Thursday, November 27, 2014

Window on Eurasia: Lake Balkhash May Disappear in Five to Six Years Thanks to Chinese Demand for Water

Paul Goble


            Staunton, November 27 – Kazakhstan’s Lake Balkash, the largest body of water in the former Soviet space and the 15th largest lake in the world, may follow the Aral Sea into extinction, becoming like its more famous counterpart, a series of smaller disconnected lakes and dried out places within five or six years, according to Petr Bologov.
            One of the reasons for this is the same one that killed the Aral Sea: excessive use of water by populations living along the rivers whose waters had fed that body of water. But in addition, there is a new one: China is blocking the flow of the rivers flowing from its territory into the lake (
           If Lake Balkhash dies that quickly and because of these Chinese actions, its impact on the politics and the population of the surround area is likely to be even greater than has been the death of the Aral Sea. On the one hand, given that the lake’s basin includes a fifth of Kazakhstan’s population, its death will affect how that country views China in the future.
          And on the other, those feelings are likely to be even more negative because the population in the affected areas is likely to suffer from skyrocketing rates of cancers as a result of exposure to newly-exposed rare earth minerals from the lake bed and from plunging life expectancies as a result, if the experience in Uzbekistan’s Karakalpakia is any guide.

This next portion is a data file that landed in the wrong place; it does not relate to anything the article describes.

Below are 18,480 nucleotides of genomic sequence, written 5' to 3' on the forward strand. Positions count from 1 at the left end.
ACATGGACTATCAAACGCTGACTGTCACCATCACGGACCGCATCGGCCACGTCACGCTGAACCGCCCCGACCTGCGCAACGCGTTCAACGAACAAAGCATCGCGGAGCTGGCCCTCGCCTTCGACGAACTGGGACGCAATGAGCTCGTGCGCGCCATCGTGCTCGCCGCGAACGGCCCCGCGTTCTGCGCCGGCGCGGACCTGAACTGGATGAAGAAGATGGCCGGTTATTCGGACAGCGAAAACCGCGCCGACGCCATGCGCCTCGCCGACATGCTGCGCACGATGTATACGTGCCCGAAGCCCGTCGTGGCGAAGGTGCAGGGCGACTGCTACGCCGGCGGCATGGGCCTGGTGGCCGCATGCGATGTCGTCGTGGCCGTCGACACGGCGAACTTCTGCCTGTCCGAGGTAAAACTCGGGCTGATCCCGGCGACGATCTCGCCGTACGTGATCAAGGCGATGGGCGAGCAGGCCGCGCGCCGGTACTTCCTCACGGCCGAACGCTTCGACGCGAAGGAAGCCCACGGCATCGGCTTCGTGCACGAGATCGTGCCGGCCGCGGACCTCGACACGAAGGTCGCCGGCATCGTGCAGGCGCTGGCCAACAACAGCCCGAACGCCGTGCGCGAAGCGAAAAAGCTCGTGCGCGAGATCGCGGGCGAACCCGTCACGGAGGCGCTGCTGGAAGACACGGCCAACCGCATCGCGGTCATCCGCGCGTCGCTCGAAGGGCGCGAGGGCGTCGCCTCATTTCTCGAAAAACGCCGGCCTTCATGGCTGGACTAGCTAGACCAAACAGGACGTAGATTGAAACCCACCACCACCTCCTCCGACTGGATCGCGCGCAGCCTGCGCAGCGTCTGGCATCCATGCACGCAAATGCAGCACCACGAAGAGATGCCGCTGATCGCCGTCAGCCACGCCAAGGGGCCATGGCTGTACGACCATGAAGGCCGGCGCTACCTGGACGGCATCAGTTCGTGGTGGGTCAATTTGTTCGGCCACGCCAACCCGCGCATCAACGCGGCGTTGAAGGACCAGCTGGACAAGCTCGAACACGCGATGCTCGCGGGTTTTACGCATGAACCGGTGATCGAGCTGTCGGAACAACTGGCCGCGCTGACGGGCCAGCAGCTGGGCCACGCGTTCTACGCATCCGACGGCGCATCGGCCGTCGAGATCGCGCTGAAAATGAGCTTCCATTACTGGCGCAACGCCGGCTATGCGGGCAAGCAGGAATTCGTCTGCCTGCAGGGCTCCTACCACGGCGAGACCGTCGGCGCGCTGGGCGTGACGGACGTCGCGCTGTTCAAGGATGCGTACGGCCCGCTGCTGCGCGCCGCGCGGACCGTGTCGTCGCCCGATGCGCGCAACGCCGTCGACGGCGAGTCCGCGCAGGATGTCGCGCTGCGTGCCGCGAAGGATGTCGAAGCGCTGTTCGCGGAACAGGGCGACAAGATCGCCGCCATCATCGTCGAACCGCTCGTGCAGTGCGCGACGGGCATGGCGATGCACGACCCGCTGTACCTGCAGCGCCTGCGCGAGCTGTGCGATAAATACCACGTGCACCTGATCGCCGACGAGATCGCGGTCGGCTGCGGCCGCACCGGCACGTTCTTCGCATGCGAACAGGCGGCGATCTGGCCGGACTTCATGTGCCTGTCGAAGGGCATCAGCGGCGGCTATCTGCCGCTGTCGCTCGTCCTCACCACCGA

Lake Balkhash has been under stress since the 1970s because of Soviet-era industrial and agricultural expansion and the growth of population around the rivers which flow into that body of water.  But the situation has become critical since China began its program of developing Xinjiang in order to attract more Han Chinese to the area and thus overwhelm the local Muslim populations.
               China has thus increasingly taken water from the Ili River which has provided much of the water for Lake Balkhash and that in turn means that less of this water is coming downstream into the lake.  Ecologists project, the journalist says, that by mid-century, China will have cut the downstream flow by 40 percent.
               In 2001, Kazakhstan and China signed an agreement about trans-border rivers, but the new Chinese development program for Xinjiang has made that a dead letter. In 2007, Kazakhstan proposed negotiating a new accord, but up to now, Beijing has refused to do so, thus exacerbating the situation of Lake Balkhash.
              If it were not for the Chinese, Bologov says, Kazakhstan could save Lake Balkhash. It has already taken steps to ensure that more water flows into the lake.  But because of China, Astana’s efforts won’t be enough, and Kazakhstan can only hope that the international community will put pressure on Beijing to agree to talks.
           If that doesn’t happen, Lake Balkash will follow the Aral Sea into extinction and far faster than anyone imagines.





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